A. Potiphar saw that Yahweh was with Joseph (Gen 39:1-3).
B. Potiphar put Joseph in charge of his house (Gen 39:4-6).

C. Potiphar’s wife wanted to sleep with Joseph (Gen 39:6-11).
D. Potiphar’s wife took his coat (Gen 39:12).
E. Potiphar’s wife called the men in the house to witness the (Gen 29:23).
F. Potiphar’s wife used the coat as evidence of Joseph’s crime against her (Gen 39:16-18).
G. Potiphar was angry (Gen 39:19).
H. Joseph was placed in prison (Gen 39:20-23).


klewis
Posts: 67
Joined: Mon Apr 15, 2019 9:39 am

Re: Yahwist’s Parallel Formation Techniques

Post by klewis » Sun Jun 23, 2019 5:01 am

semiopen wrote:
Tue Jun 18, 2019 6:02 am
Personally, I like to search for identical phrases such as:

Keep in mind the process in which Hebrew poetry is formed. If you look for repeating phrases alone then you will never find many of the known parallels.

Examples of simple and inverted parallels are presented below, first with text in prose and then revealed in their respective parallel type. The simple parallel is represented by a parallel list while the inverted parallel looks like an outline. The marking of each element in the parallel is shown by a letter (A, B, C, D), and the corresponding element in the other list is shown by a letter and an apostrophe (A’, B’, C’, D’).

Parallel elements can either be complementary or opposite to each other. The illustration below shows all the elements in the simple parallel forming an opposite to their corresponding element. The complex parallel shows all three of the four elements as complementary. In these two small parallels consisting of only four items there can be 256 different possible combinations.

A Simple Parallel
John is poor, tall, and old, but he is a great father to his daughter. Jill on the other hand is wealthy, small, and young. However, she is John’s daughter.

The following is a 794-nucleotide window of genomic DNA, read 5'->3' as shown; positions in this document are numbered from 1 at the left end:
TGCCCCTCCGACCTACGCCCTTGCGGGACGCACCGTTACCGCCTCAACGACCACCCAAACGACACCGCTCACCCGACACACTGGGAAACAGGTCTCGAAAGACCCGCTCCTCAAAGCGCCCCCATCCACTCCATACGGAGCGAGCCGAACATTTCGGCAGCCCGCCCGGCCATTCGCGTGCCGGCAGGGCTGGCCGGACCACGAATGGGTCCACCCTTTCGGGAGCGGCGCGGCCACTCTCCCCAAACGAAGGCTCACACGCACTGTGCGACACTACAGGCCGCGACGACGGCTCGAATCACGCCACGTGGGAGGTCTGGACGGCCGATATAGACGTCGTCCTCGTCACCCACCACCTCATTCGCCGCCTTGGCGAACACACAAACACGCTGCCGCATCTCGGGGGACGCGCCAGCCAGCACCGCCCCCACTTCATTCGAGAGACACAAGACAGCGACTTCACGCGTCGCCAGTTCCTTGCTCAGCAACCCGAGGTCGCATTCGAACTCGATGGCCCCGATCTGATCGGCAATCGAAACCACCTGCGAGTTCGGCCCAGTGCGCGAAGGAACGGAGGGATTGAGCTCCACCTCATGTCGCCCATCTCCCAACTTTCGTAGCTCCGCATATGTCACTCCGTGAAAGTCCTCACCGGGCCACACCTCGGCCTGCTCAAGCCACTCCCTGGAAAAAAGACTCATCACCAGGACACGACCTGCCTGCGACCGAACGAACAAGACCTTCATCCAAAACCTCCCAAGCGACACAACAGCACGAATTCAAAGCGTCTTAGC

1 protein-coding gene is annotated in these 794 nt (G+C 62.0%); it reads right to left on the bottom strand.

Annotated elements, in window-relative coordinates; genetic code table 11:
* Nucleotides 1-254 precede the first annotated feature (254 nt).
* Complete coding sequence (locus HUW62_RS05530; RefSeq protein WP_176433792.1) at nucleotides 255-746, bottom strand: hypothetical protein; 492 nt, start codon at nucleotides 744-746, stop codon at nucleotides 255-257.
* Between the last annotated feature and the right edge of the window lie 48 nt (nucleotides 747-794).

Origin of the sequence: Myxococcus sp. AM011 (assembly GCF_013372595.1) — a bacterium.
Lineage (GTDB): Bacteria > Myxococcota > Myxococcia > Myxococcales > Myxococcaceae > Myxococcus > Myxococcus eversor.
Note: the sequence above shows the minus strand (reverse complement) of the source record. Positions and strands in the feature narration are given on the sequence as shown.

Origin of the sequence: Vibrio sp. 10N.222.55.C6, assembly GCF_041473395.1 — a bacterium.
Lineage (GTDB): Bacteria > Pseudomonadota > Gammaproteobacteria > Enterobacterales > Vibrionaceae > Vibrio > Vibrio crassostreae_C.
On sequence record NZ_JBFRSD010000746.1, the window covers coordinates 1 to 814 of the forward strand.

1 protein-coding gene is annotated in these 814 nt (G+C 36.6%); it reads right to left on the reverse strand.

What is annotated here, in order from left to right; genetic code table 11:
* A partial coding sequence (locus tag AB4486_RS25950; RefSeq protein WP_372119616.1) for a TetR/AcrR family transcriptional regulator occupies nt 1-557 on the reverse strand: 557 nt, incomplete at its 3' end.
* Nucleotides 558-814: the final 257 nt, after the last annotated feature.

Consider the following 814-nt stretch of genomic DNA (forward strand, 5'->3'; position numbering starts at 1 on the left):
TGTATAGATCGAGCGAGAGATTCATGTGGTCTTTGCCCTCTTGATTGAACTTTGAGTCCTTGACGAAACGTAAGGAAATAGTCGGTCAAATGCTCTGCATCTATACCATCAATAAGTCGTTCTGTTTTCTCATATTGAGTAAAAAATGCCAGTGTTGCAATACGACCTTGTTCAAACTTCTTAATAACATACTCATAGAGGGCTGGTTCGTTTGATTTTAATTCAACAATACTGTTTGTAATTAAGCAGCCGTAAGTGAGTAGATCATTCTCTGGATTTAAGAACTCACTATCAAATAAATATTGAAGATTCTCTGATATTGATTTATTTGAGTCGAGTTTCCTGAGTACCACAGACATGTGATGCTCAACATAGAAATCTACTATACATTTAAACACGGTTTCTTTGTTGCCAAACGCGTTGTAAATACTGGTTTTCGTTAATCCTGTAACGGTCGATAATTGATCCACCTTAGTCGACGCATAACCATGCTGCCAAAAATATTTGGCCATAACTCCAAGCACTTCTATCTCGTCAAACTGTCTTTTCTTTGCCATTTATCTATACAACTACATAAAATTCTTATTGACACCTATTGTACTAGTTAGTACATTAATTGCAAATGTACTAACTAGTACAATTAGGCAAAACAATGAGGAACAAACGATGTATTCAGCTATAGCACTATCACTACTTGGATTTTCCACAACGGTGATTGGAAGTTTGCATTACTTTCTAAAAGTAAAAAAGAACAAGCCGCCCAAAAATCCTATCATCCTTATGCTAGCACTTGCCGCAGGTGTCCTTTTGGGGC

A. He is poor.
B. He is tall.
C. He is old.
D. He is her father.
A'. She is wealthy.
B'. She is small.
C'. She is young.
D'. She is his daughter.


An Inverted Parallel
John is poor among his family and tall in stature. He is the eldest of his brothers. He is the father to Jill and she is the daughter to John. She is the eldest among her sisters and the tallest. She is also poor.
A. He is poor.
. B. He is tall.
.. C. He is the eldest brother.
... D. He is her father.
... D'. She is his daughter.
.. C'. She is the eldest sister.
. B'. She is tall.
A'. She is poor.


semiopen
Posts: 463
Joined: Sat Mar 08, 2014 6:27 pm

Re: Yahwist’s Parallel Formation Techniques

Post by semiopen » Sun Jun 23, 2019 7:40 am

I'm not in any danger of either studying too much or understanding the bible anytime soon.

The most striking part of the Joseph story is his femininity, at least through his service to Potiphar.

For example -
Now Israel loved Joseph more than all his children, because he was the son of his old age; and he made him a coat of many colours. (Gen. 37:3 JPS)
כְּתֹ֥נֶת פַּסִּֽים - coat of many colors, ornamented tunic.

Isn't that a little gay? Maybe not, different time and place but -
She was wearing an ornamented tunic, for maiden princesses were customarily dressed in such garments. (2 Sam. 13:18 TNK)

This is the only other time כְּתֹ֥נֶת פַּסִּֽים appears in the Tanakh. So, yeah, it probably is pretty gay.

In the storyline, the odd story of Judah and Tamar is sandwiched between Jacob's hinted affair with Joseph (who reminded him of Rachel) on one side, and Joseph and Potiphar's wife on the other.
And Joseph was brought down to Egypt; and Potiphar, an officer of Pharaoh's, the captain of the guard, an Egyptian, bought him of the hand of the Ishmaelites, that had brought him down thither. (Gen. 39:1 JPS)
פּוֹטִיפַר֩ סְרִ֙יס פַּרְעֹ֜ה Potiphar, a eunuch of Pharoah - as Nachmanides translates.

So another entry in your parallel list might be,

Judah shtups his dead sons' wife/Joseph refuses to shtup the wife of a living eunuch.

klewis
Posts: 67
Joined: Mon Apr 15, 2019 9:39 am

Re: Yahwist’s Parallel Formation Techniques

Post by klewis » Sun Jun 23, 2019 1:15 pm

Semiopen, thanks for the 2 Samuel reference. I learned a new connection.

What I had was that the story of Tamar is a story that takes elements from the story of Joseph sold into slavery and the story of Joseph with Potiphar's wife.

The story of Tamar was inserted as a parallel to the story of Judges. Think of a story in which Moses is at the pinnacle of Hebrew history. As one works backwards in time from Moses, the main figures reflect what happen after Moses.
  • Joseph was responsible for taking the people from the promise land to Egypt. Joshua was responsible for taking the people to the promised land.
  • Jacob's eleven sons and Tamar reflect the 12 Judges, 11 men and 1 woman.
  • Jacob as the antithesis of Samuel.